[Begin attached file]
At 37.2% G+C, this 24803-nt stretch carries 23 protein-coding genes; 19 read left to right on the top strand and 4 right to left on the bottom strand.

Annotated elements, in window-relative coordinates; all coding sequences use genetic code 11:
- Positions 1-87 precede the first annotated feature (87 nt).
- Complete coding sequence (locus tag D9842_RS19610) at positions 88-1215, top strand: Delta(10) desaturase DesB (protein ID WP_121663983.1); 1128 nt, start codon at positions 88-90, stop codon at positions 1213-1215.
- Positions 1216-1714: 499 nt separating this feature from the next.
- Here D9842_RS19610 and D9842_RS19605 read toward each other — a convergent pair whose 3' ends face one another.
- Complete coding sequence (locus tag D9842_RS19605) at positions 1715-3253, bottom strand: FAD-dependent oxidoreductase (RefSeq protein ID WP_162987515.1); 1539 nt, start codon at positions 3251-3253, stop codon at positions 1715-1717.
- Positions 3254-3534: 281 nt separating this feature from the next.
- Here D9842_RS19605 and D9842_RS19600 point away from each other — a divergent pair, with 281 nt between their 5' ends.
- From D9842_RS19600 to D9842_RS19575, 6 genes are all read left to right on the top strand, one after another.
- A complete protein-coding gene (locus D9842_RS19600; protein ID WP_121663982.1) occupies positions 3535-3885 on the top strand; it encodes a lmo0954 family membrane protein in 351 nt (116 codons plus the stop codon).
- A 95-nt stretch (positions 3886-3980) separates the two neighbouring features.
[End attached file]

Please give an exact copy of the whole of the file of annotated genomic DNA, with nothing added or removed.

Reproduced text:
At 37.2% G+C, this 24803-nt stretch carries 23 protein-coding genes; 19 read left to right on the top strand and 4 right to left on the bottom strand.

Annotated elements, in window-relative coordinates; all coding sequences use genetic code 11:
- Positions 1-87 precede the first annotated feature (87 nt).
- Complete coding sequence (locus tag D9842_RS19610) at positions 88-1215, top strand: Delta(10) desaturase DesB (protein ID WP_121663983.1); 1128 nt, start codon at positions 88-90, stop codon at positions 1213-1215.
- Positions 1216-1714: 499 nt separating this feature from the next.
- Here D9842_RS19610 and D9842_RS19605 read toward each other — a convergent pair whose 3' ends face one another.
- Complete coding sequence (locus tag D9842_RS19605) at positions 1715-3253, bottom strand: FAD-dependent oxidoreductase (RefSeq protein ID WP_162987515.1); 1539 nt, start codon at positions 3251-3253, stop codon at positions 1715-1717.
- Positions 3254-3534: 281 nt separating this feature from the next.
- Here D9842_RS19605 and D9842_RS19600 point away from each other — a divergent pair, with 281 nt between their 5' ends.
- From D9842_RS19600 to D9842_RS19575, 6 genes are all read left to right on the top strand, one after another.
- A complete protein-coding gene (locus D9842_RS19600; protein ID WP_121663982.1) occupies positions 3535-3885 on the top strand; it encodes a lmo0954 family membrane protein in 351 nt (116 codons plus the stop codon).
- A 95-nt stretch (positions 3886-3980) separates the two neighbouring features.